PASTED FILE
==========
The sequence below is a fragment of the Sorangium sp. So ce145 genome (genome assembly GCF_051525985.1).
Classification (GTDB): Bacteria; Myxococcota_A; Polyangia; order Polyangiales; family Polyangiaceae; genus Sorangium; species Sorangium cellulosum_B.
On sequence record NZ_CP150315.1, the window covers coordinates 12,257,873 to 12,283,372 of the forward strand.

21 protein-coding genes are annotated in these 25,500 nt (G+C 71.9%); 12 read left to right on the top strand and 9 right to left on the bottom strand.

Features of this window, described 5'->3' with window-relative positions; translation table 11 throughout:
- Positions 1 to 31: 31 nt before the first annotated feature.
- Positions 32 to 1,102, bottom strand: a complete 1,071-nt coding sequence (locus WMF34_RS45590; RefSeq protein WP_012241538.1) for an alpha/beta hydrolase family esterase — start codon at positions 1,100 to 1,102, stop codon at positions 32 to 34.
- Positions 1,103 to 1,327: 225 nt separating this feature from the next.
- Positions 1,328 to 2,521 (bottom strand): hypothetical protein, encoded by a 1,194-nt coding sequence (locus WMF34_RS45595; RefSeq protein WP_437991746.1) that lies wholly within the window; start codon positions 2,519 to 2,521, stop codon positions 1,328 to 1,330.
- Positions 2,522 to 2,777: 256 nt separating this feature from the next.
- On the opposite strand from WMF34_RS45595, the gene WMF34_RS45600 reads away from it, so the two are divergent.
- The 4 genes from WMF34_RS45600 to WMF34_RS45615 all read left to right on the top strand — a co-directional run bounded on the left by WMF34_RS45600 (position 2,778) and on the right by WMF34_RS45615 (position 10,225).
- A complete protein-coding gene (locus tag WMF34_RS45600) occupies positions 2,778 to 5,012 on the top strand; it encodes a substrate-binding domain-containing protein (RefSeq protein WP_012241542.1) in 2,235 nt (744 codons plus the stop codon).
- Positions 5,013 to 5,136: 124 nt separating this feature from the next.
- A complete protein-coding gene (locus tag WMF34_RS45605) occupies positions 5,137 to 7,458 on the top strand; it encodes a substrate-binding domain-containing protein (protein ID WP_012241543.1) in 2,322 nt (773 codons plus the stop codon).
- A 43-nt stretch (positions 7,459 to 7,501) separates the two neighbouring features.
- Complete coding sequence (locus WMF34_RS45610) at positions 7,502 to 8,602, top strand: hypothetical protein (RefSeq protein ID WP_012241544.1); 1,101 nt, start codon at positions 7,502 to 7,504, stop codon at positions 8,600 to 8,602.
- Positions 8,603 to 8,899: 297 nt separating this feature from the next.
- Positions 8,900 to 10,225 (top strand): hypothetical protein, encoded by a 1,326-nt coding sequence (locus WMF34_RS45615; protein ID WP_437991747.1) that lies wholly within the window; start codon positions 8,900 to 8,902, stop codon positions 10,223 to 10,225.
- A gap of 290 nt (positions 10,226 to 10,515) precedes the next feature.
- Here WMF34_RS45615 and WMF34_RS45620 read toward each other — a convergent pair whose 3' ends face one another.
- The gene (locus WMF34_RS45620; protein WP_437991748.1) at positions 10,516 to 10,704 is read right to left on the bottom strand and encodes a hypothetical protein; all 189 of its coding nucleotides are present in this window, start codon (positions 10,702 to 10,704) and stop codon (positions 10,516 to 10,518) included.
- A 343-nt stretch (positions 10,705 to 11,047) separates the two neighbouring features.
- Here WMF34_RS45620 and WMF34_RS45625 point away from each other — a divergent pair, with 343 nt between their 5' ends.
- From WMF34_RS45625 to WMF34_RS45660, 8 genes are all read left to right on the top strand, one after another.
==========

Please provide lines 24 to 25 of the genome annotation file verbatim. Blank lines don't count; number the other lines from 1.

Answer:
- Here WMF34_RS45620 and WMF34_RS45625 point away from each other — a divergent pair, with 343 nt between their 5' ends.
- From WMF34_RS45625 to WMF34_RS45660, 8 genes are all read left to right on the top strand, one after another.